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January 12, 2020

Sermon Romans 1:20 . ..“Paul said:  ‘They are without excuse’”

“Paul said:  ‘They are without excuse’”

Romans 1:20

Grace to you and peace from God our Father and from our Lord and Savior Jesus.

A little over ten years ago, back in 2007, an anonymous Swiss art collector bought a portrait of a young, aristocratic, Milanese woman, the daughter of the Duke of Milan, from a gallery in New York, for about $19,000.  Called, La Bella Principessa, it’s done in pen, chalk, and ink.

Now at the time, no one knew for sure who made it.  As far as anyone could tell, it came from the hand of an unknown German artist who studied in Italy.  When Christie’s auctioned it off back in 1998, they listed it as, “German, from early in the 19th century.”

But Alessandro Vezzosi, the director of the Leonardo da Vinci Museum in Vinci, Italy, and noted da Vinci scholar, wasn’t so sure.  He said, “Just looking at it, you know it isn’t German.”

That’s when an art-forensics specialist from Montreal, Peter Biro, was asked to take a closer look.  And using state-of-the-art multispectral infrared technology, he discovered something no one else had ever seen.  There at the top left corner, invisible to the naked eye, was a fingerprint.  And when they compared that fingerprint to another fingerprint found on a painting in Rome, they discovered that it was a match--from the hand of Leonardo da Vinci himself!

Later, Vezzosi said:  “The fingerprint is simply a confirmation of what we believed to be true.  Like at a crime scene, it is often the sum of the clues that are gathered to arrive at what I call reasonable certainty.”

And though it was bought for $19,000 back in 2007, experts now say it’s worth $150 million!  And it was all because of a fingerprint.

Speaking of fingerprints, did you know that some artists paint with only their hands?  Take Judith Ann Braun, for example.  Now seventy-two years old, she paints only with her fingers covered in charcoal.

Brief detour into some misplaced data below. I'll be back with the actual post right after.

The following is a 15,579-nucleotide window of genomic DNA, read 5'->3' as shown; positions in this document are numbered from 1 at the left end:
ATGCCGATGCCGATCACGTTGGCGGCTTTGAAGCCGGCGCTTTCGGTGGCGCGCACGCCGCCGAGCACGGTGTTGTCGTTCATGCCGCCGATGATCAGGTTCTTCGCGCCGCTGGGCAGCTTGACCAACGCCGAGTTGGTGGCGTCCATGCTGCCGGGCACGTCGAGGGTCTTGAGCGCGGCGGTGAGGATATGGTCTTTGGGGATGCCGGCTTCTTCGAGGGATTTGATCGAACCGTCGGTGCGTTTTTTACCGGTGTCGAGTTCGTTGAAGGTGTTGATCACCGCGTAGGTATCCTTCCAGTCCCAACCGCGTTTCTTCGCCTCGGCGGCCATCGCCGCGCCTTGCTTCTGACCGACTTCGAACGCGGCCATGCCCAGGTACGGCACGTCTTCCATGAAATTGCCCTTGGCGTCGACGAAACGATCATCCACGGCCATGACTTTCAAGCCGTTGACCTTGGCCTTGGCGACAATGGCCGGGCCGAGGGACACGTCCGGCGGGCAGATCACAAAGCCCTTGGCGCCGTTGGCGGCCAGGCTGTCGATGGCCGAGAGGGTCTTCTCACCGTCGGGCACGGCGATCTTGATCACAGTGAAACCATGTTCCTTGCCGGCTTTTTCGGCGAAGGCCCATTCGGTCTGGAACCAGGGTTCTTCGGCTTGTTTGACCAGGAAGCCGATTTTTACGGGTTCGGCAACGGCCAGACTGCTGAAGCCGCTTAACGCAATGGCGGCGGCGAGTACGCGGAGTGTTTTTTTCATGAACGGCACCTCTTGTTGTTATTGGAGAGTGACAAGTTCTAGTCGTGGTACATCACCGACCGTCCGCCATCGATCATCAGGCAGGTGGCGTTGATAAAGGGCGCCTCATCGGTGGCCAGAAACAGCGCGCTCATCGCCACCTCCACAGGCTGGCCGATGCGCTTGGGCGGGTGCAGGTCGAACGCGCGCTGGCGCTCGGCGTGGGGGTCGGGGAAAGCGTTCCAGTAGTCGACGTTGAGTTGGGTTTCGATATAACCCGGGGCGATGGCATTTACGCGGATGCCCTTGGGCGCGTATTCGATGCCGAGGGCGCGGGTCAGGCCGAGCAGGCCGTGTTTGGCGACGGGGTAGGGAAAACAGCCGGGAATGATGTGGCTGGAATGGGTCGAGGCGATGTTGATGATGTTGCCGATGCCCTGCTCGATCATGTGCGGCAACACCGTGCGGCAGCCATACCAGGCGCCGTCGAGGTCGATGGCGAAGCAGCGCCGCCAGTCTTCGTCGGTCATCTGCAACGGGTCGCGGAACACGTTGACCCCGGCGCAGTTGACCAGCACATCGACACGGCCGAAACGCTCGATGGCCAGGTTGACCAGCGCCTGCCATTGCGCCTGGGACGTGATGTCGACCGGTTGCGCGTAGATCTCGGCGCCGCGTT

Another artist named Chuck Close uses only his hands too.  Seen from a distance, his painting looks like a giant, silver-toned photograph of every crack and crevice of a subject’s face.  Look a little closer, and you’ll see it’s all done by fingerprint.

If you’d take a moment to look at the beautiful world around you, you can’t help but see God’s handiwork, God’s fingerprint.  That is, after all, what David wrote in the words of Psalm 8:  “When I look at Your heavens, the work of Your fingers, the moon and the stars, which You have set in place, what is man that You are mindful of him, and the son of man that You care for him?”

Please turn in your Bible to page 1195 as I read the words of our text.  Romans chapter 1, beginning at verse 18.  Paul writes:  “For the wrath of God is revealed from heaven against all ungodliness and unrighteousness of men, who by their unrighteousness suppress the truth.  For what can be known about God is plain to them, because God has shown it to them.  For His invisible attributes, namely, His eternal power and divine nature, have been clearly perceived, ever since the creation of the world, in the things that have been made.  So they are without excuse.”

If you were here last week, you might remember that the book of Romans is said to be Paul’s most beautiful and powerful book of all, for it’s here that we find words like these, in chapter 3:  “For all have sinned and fall short of the glory of God.”  Chapter 8:  “If God is for us, who can be against us?  He who did not spare His own Son but gave Him up for us all, how will He not also with Him graciously give us all things?”  And chapter 12:  “Do not be conformed to this world, but be transformed by the renewal of your mind.”